As huge waves of capital have been deployed, valuations have been ramping up to, for some assets, unrealistic and unsustainable levels. We have now seen a sharp pricing rationalisation taking place, with one of the highest-profile examples being Klarna, the Swedish fintech whose most recent funding round saw its value slashed by 87% compared to a year earlier.
Over the past decade, driven largely by the tech boom, the scope to invest in high-growth tech start-ups and the potential for stand-out performance has made venture capital (VC) an extremely in-demand asset class, where assets under management hit $2trillion. This continued market exuberance, where companies were choosing to stay private for longer than has historically been usual, is now in the grips of a severe reality check, where expectations will require a reset as the continuous upward trend comes to a pause. The outcome may be a long-overdue reset of valuations and may turn out to be no bad thing for savvy investors looking for credible investment prospects.
As huge waves of capital have been deployed, valuations have been ramping up to, for some assets, unrealistic and unsustainable levels. We have now seen a sharp pricing rationalisation taking place, with one of the highest-profile examples being Klarna, the Swedish fintech whose most recent funding round saw its value slashed by 87% compared to a year earlier. Investors who jumped in near the top of this high growth tech market may be getting burnt, and fundraising (though still strong) has slowed this year, but this does not signal that that the era of VC opportunity is over. Rather it suggests that it pays to be discerning, disciplined and patient.
Positive market dynamics will endure
In the short-term, a widespread pricing correction and ‘down’ funding rounds (where funding fails to be raised at a premium to previous rounds) may be inevitable, especially for high risk, growth companies with high cash burn with the frequent need to seek private capital from continuous funding rounds, fuelled by the unrealistic expectation of growing valuations. The days of fast-money returns, where investors have come in at top, usually at the pre-IPO rounds in the expectation of a floatation at a substantial uptick shortly afterwards also appear to be at an end. These more speculative, pre-IPO buyers are stepping back – at least for now – and as a result their capital is no longer helping to buoy up the market. Moreover, geo-political instability and macro headwinds have led to increased volatility in public markets which has delayed flotations and those that have taken place have had their original valuations moderated.
Despite this, as markets adjust to the ‘new normal’, long-term it’s clear that positive market dynamics will endure in the VC space: these tech companies are vital to global GDP growth in the years ahead. From the digital platforms on which we increasingly conduct our working and personal lives, to disruptive new ideas, to the solutions of the future for problems like climate change, food security and healthcare, the prosperity of the human race depends on technological innovation and private capital VC funding is vital to their continued growth. The need for funding to commercialise that innovation and enable start-ups to achieve critical mass will of course not go away – it just needs a recalibration and to be done on a more level-headed basis than we have seen in some quarters lately.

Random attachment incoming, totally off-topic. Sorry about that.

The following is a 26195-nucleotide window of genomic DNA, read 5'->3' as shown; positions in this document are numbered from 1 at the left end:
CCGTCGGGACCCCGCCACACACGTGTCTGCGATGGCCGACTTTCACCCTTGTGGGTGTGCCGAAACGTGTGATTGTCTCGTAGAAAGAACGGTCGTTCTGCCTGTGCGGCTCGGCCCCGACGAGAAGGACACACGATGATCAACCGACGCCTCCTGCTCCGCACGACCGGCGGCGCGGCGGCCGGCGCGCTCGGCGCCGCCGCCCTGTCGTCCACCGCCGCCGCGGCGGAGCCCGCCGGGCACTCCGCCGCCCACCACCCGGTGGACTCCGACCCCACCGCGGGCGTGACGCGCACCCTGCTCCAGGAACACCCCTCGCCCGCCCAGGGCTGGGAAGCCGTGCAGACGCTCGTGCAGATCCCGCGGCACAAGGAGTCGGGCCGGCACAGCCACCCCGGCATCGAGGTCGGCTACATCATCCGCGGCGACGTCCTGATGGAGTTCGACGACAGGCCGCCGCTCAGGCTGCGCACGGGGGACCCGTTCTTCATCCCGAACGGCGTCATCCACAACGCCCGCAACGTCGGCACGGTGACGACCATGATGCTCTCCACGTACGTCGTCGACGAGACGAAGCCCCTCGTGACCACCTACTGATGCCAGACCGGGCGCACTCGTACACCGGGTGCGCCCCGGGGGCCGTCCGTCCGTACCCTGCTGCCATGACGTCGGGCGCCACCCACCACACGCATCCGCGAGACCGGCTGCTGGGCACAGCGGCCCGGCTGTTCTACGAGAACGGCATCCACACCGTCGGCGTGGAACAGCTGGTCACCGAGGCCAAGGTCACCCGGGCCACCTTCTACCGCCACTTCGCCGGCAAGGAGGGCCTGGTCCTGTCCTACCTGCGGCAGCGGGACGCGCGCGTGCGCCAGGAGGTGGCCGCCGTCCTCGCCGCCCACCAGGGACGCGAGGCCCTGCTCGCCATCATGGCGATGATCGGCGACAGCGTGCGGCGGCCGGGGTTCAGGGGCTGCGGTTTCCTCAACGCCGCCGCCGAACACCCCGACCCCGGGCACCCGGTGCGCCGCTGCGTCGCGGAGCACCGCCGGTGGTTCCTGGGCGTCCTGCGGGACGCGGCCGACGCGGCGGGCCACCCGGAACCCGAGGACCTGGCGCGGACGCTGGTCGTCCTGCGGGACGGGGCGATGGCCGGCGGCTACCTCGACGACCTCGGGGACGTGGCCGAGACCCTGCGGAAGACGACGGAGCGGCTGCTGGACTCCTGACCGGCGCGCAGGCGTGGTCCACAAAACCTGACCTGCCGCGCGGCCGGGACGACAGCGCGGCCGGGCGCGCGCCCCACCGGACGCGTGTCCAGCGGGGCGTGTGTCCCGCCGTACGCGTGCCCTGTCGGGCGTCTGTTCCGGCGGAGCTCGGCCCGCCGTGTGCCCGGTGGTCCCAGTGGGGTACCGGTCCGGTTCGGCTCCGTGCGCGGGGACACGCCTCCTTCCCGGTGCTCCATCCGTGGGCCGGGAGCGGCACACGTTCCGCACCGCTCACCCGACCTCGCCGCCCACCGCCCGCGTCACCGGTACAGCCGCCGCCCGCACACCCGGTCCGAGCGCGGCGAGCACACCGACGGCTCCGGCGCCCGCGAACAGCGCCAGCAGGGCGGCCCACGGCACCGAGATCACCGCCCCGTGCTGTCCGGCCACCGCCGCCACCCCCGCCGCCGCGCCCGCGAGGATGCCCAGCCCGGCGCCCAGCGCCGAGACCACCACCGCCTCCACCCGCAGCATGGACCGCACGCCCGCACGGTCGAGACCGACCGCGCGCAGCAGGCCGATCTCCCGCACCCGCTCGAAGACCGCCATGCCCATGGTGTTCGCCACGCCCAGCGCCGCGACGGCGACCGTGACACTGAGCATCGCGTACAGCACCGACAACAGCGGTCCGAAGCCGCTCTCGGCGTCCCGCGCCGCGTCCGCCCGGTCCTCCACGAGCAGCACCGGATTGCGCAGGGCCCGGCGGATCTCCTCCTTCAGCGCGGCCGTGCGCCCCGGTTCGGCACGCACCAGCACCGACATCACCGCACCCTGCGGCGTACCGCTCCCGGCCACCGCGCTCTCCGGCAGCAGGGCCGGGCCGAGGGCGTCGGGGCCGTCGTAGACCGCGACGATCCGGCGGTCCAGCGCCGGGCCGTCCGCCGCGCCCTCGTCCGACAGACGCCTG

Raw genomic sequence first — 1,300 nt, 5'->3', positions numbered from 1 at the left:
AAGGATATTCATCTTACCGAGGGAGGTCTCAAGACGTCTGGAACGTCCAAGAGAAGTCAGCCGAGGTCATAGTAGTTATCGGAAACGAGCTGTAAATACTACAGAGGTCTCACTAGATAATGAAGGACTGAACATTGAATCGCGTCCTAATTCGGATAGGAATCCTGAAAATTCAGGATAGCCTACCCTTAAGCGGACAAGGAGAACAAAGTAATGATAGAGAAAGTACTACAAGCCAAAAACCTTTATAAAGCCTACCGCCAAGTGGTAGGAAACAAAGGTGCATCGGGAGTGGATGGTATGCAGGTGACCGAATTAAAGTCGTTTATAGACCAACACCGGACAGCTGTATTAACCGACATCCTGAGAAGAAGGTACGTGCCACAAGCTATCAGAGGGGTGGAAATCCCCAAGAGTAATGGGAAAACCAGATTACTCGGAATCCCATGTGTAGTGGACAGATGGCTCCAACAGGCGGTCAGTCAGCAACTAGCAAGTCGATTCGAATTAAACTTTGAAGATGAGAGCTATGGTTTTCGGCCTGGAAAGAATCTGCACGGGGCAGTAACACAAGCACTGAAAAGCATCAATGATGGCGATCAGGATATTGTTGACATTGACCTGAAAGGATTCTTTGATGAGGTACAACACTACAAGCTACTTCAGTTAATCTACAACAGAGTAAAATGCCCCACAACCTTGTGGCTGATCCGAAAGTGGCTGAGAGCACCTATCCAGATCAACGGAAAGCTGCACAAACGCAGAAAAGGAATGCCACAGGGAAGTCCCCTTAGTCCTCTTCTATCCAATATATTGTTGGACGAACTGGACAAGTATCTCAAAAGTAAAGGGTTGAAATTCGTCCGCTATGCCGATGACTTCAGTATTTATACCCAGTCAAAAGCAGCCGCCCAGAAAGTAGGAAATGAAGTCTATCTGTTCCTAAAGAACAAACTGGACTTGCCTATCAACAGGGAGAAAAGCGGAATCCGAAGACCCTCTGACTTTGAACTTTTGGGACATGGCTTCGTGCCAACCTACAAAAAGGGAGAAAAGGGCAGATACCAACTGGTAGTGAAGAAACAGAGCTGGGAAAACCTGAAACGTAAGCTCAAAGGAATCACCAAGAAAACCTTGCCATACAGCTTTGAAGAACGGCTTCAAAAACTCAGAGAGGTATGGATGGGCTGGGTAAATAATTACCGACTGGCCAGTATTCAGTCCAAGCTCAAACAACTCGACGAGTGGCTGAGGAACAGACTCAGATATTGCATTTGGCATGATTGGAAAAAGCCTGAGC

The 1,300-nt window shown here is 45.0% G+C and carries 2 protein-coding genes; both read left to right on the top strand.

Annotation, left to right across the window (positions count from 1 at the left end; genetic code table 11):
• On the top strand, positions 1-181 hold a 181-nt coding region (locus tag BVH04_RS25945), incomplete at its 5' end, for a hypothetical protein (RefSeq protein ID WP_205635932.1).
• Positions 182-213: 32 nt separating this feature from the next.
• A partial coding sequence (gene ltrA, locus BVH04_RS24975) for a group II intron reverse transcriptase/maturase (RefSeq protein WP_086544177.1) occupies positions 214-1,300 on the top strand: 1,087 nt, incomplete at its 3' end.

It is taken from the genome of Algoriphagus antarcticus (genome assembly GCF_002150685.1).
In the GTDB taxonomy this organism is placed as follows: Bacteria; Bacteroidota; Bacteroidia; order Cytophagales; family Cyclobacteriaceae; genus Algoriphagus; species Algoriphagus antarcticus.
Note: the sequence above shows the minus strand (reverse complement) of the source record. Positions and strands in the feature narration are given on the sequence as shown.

An opportune time for sensible strategies
As is often the case, following a market correction, a buyer’s market is emerging as entry pricing is now more attractive. This is an opportune time for funds to deploy the abundance of dry powder on the right deals at a more realistic price, thereby embedding value from the outset. The reality is that VC should be viewed as ‘patient’ capital, with monies invested today looking to reach fruition in five to seven years from now, when the market conditions for an exit should be more favourable than they are at present, with vintage returns a possibility. And though there is plenty of scope for funds to be opportunistic, maintaining control is also vital. For the fund managers we’re working with, that means having the experience to identify fundamentally sound businesses, valuing them properly and sticking to their tried-and-tested early-stage or later-stage growth VC investment models.
When appraising how best to invest in this segment of the market, at this point, spreading risk is key and investors should seek out fund managers with provenance and possibly use a multi-manager (fund-of-funds) approach to provide an extra layer of protection. By taking this route, they will be able to create a diverse and granular portfolio, spreading risk across a range of funds with experienced VC managers who have a proven track records of identifying and investing in successful early-stage and growth companies across market cycles. This approach will enable private investors to access a dynamic and exciting – but highly specialist – asset class which has the potential to deliver strong returns over time.
The world of venture investing continues to evolve and mature. After this re-set, it will undoubtably recover but investors must be prepared to be in it for the long haul. Pursuing the right strategy is critical: choosing experienced fund managers who have the expertise to source the best opportunities at the right price and who don’t get caught up in short-termism or herd mentality, and – more than perhaps any other asset class - spreading investments to minimise risk and maximise returns. There’s a reason why VC has attracted so much attention in recent years: it’s where the winners of the future are to be found.
 Source: Financial Times https://www.ft.com/content/6395df7e-1bab-4ea1-a7ea-afaa71354fa0